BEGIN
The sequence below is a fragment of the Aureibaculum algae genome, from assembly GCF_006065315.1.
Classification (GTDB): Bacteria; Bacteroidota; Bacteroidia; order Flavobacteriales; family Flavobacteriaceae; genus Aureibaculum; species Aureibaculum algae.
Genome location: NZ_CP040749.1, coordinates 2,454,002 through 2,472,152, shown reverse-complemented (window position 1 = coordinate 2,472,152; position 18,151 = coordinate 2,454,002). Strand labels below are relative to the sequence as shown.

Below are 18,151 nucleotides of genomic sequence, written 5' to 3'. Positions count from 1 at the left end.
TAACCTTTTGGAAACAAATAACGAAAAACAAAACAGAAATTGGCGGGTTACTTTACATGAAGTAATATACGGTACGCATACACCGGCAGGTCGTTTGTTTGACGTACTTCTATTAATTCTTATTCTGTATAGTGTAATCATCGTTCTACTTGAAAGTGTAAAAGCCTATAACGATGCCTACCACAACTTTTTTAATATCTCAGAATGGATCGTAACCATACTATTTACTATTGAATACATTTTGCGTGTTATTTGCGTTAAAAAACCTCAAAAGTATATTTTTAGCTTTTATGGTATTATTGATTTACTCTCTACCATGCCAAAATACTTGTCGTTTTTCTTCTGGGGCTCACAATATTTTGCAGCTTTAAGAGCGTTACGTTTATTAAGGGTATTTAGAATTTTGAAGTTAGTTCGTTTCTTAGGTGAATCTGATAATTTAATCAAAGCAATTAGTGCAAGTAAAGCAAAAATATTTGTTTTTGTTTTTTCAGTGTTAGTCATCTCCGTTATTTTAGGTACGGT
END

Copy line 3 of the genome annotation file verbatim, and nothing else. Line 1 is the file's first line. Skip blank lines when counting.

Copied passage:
Genome location: NZ_CP040749.1, coordinates 2,454,002 through 2,472,152, shown reverse-complemented (window position 1 = coordinate 2,472,152; position 18,151 = coordinate 2,454,002). Strand labels below are relative to the sequence as shown.